Wednesday, October 20, 2010

402. Major the Honourable P. Arker

Four miles over the thing
the road begins, complaisant, lovely
just what you'd expect. When I look I see nothing
and everything, kaleidolly, scopically, slotting
bangles and hairworn twisted tangles
into dust. I must be brave. I can only save
some, not many; perhaps, I think,
not any, as the rivers race down to the sea.
I could have been happy, you know, as these things go,
in Middleton Park, 28,  just down the row,
happily coming home for tea
with my mad mother, my distanced father,
books in the library and a bit of cricket
on bumpy greens with a snarling yeomanry.
When I hit my ball through your window, darling,
did you hold it in a lewd lascivious way, thinking
Omigod I can carry on from this. When I had to piss
in the trenches (the War), booting aside the bodies,
I never thought of that, I thought of kidney pies
and roast pork and crackling. My mouth positively
watering with the thought of everything but you.
It's true you stood beside me on the hustings,
leatherlunged, God Bless You, in the khaki election
and I was so happy. Alive, like, after the war.
I'm so awfully sorry I had to murder you, doll,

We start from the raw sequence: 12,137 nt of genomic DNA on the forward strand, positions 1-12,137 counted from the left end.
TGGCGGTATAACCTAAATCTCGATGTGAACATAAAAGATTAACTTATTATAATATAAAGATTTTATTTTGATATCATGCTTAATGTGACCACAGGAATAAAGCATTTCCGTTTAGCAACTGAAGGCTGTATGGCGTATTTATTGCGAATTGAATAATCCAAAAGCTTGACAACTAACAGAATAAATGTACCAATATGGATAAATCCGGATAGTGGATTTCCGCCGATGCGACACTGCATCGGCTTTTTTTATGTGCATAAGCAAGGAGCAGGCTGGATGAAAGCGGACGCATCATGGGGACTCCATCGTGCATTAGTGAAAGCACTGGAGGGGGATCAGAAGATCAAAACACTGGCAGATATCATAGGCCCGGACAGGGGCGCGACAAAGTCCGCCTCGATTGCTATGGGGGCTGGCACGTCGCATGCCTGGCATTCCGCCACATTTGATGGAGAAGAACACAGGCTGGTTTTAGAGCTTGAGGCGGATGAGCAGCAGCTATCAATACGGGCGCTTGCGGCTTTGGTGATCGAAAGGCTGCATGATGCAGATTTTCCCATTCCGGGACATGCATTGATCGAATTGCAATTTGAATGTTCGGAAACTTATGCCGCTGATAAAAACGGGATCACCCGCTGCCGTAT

but you were becoming such a pain and you wouldn't listen
so with a wink and a nod the lads did you in
and I attached myself to Churchill, the coming man,
and with my red-rimmed eyes and hoarse croaky voice
he believed every thing I told him. This radar, I said,
is a waste of time, and don't send boats to Dunkirk.
Bombing Germany is total nonsense, Winnie you berk,
and tell the bloody Yanks to back off, stay home.
I managed to extend the war by two or three years.
Later, when I was running my high-class nightclub
between several bombed-out buildings down in Soho
the girls would come screaming for champagne, naturally,
and so we'd give them shaken Algerian fizz. In this way
we set the taste for the next three generations. 
Later still, when I was elevated to the House of Lords,
I voted against everything, we always did on principle,
and had a charming pied a terre in nearby Pimlico,
where, rising from bed among languorous naked bodies
I'd complain, Can't you bitches cook an English Breakfast?
Laughter. I'd knot my tie, slope down to the Allingham Café
for bangers and mash, bacon, toast and railway tea.
And this is how I ruled Britain for the next twenty years.
Bring back hanging! I became peculiar and more dangerous
and was incarcerated off in the wilds of Walthamstow
not far from the High Street pub called the "Victoria"
where I'd appear on gala nights in tutu and lace stockings
because I knew the manager and they couldn't fence me in.